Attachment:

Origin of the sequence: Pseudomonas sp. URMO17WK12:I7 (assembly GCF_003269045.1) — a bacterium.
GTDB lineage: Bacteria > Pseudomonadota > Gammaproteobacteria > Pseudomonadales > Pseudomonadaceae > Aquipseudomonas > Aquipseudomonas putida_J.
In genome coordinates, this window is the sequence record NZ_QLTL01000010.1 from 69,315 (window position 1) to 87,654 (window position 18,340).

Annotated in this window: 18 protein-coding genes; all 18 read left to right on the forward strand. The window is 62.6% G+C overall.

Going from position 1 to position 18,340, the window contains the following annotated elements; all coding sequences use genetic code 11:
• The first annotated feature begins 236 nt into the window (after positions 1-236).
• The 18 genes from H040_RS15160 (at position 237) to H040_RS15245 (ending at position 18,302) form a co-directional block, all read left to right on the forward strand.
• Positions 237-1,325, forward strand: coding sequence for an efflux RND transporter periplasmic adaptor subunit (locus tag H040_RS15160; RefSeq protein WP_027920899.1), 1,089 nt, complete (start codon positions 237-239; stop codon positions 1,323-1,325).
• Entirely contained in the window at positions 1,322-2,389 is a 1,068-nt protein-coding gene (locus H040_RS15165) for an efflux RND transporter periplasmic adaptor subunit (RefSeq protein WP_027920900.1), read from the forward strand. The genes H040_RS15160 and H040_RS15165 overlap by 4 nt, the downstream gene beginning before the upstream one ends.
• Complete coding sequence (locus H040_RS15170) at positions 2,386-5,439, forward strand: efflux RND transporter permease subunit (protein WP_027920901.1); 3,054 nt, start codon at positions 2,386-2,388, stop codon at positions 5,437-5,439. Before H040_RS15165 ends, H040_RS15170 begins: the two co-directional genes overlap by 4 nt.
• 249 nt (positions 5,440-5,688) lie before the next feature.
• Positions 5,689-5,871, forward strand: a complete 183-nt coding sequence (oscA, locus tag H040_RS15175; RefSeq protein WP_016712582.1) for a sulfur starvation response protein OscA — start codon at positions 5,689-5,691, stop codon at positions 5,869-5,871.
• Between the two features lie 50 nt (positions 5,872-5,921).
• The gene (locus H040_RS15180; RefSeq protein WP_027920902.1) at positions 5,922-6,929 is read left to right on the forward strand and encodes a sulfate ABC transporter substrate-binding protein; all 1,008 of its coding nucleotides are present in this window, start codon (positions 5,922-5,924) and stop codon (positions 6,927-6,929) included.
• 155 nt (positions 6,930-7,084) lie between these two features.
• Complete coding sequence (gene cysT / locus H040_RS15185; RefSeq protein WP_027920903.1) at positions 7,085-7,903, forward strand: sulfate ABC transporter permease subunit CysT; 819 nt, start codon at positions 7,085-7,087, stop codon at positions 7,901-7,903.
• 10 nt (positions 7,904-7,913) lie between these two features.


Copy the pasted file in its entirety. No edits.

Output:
Origin of the sequence: Pseudomonas sp. URMO17WK12:I7 (assembly GCF_003269045.1) — a bacterium.
GTDB lineage: Bacteria > Pseudomonadota > Gammaproteobacteria > Pseudomonadales > Pseudomonadaceae > Aquipseudomonas > Aquipseudomonas putida_J.
In genome coordinates, this window is the sequence record NZ_QLTL01000010.1 from 69,315 (window position 1) to 87,654 (window position 18,340).

Annotated in this window: 18 protein-coding genes; all 18 read left to right on the forward strand. The window is 62.6% G+C overall.

Going from position 1 to position 18,340, the window contains the following annotated elements; all coding sequences use genetic code 11:
• The first annotated feature begins 236 nt into the window (after positions 1-236).
• The 18 genes from H040_RS15160 (at position 237) to H040_RS15245 (ending at position 18,302) form a co-directional block, all read left to right on the forward strand.
• Positions 237-1,325, forward strand: coding sequence for an efflux RND transporter periplasmic adaptor subunit (locus tag H040_RS15160; RefSeq protein WP_027920899.1), 1,089 nt, complete (start codon positions 237-239; stop codon positions 1,323-1,325).
• Entirely contained in the window at positions 1,322-2,389 is a 1,068-nt protein-coding gene (locus H040_RS15165) for an efflux RND transporter periplasmic adaptor subunit (RefSeq protein WP_027920900.1), read from the forward strand. The genes H040_RS15160 and H040_RS15165 overlap by 4 nt, the downstream gene beginning before the upstream one ends.
• Complete coding sequence (locus H040_RS15170) at positions 2,386-5,439, forward strand: efflux RND transporter permease subunit (protein WP_027920901.1); 3,054 nt, start codon at positions 2,386-2,388, stop codon at positions 5,437-5,439. Before H040_RS15165 ends, H040_RS15170 begins: the two co-directional genes overlap by 4 nt.
• 249 nt (positions 5,440-5,688) lie before the next feature.
• Positions 5,689-5,871, forward strand: a complete 183-nt coding sequence (oscA, locus tag H040_RS15175; RefSeq protein WP_016712582.1) for a sulfur starvation response protein OscA — start codon at positions 5,689-5,691, stop codon at positions 5,869-5,871.
• Between the two features lie 50 nt (positions 5,872-5,921).
• The gene (locus H040_RS15180; RefSeq protein WP_027920902.1) at positions 5,922-6,929 is read left to right on the forward strand and encodes a sulfate ABC transporter substrate-binding protein; all 1,008 of its coding nucleotides are present in this window, start codon (positions 5,922-5,924) and stop codon (positions 6,927-6,929) included.
• 155 nt (positions 6,930-7,084) lie between these two features.
• Complete coding sequence (gene cysT / locus H040_RS15185; RefSeq protein WP_027920903.1) at positions 7,085-7,903, forward strand: sulfate ABC transporter permease subunit CysT; 819 nt, start codon at positions 7,085-7,087, stop codon at positions 7,901-7,903.
• 10 nt (positions 7,904-7,913) lie between these two features.